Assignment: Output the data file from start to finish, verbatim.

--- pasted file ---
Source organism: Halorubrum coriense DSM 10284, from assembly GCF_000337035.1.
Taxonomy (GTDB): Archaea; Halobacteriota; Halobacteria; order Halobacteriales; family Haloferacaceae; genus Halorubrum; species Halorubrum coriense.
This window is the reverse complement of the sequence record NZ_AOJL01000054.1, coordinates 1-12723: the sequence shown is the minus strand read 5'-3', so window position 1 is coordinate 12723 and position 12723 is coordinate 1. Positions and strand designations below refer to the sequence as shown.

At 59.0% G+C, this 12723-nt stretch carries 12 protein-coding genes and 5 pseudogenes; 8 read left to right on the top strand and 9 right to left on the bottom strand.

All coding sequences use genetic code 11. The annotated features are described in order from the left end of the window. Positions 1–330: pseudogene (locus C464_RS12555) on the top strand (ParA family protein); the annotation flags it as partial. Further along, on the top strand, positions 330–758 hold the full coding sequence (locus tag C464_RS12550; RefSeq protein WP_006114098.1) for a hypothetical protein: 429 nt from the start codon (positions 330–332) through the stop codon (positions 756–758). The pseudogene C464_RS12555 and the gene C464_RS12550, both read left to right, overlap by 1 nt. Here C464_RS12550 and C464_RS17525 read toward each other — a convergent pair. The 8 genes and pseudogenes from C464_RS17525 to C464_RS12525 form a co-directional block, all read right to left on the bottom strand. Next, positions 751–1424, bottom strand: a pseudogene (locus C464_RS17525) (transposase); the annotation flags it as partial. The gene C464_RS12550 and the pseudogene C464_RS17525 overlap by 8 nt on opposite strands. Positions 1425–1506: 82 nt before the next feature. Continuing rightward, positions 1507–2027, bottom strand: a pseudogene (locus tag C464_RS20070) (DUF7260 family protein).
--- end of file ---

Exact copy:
Source organism: Halorubrum coriense DSM 10284, from assembly GCF_000337035.1.
Taxonomy (GTDB): Archaea; Halobacteriota; Halobacteria; order Halobacteriales; family Haloferacaceae; genus Halorubrum; species Halorubrum coriense.
This window is the reverse complement of the sequence record NZ_AOJL01000054.1, coordinates 1-12723: the sequence shown is the minus strand read 5'-3', so window position 1 is coordinate 12723 and position 12723 is coordinate 1. Positions and strand designations below refer to the sequence as shown.

At 59.0% G+C, this 12723-nt stretch carries 12 protein-coding genes and 5 pseudogenes; 8 read left to right on the top strand and 9 right to left on the bottom strand.

All coding sequences use genetic code 11. The annotated features are described in order from the left end of the window. Positions 1–330: pseudogene (locus C464_RS12555) on the top strand (ParA family protein); the annotation flags it as partial. Further along, on the top strand, positions 330–758 hold the full coding sequence (locus tag C464_RS12550; RefSeq protein WP_006114098.1) for a hypothetical protein: 429 nt from the start codon (positions 330–332) through the stop codon (positions 756–758). The pseudogene C464_RS12555 and the gene C464_RS12550, both read left to right, overlap by 1 nt. Here C464_RS12550 and C464_RS17525 read toward each other — a convergent pair. The 8 genes and pseudogenes from C464_RS17525 to C464_RS12525 form a co-directional block, all read right to left on the bottom strand. Next, positions 751–1424, bottom strand: a pseudogene (locus C464_RS17525) (transposase); the annotation flags it as partial. The gene C464_RS12550 and the pseudogene C464_RS17525 overlap by 8 nt on opposite strands. Positions 1425–1506: 82 nt before the next feature. Continuing rightward, positions 1507–2027, bottom strand: a pseudogene (locus tag C464_RS20070) (DUF7260 family protein).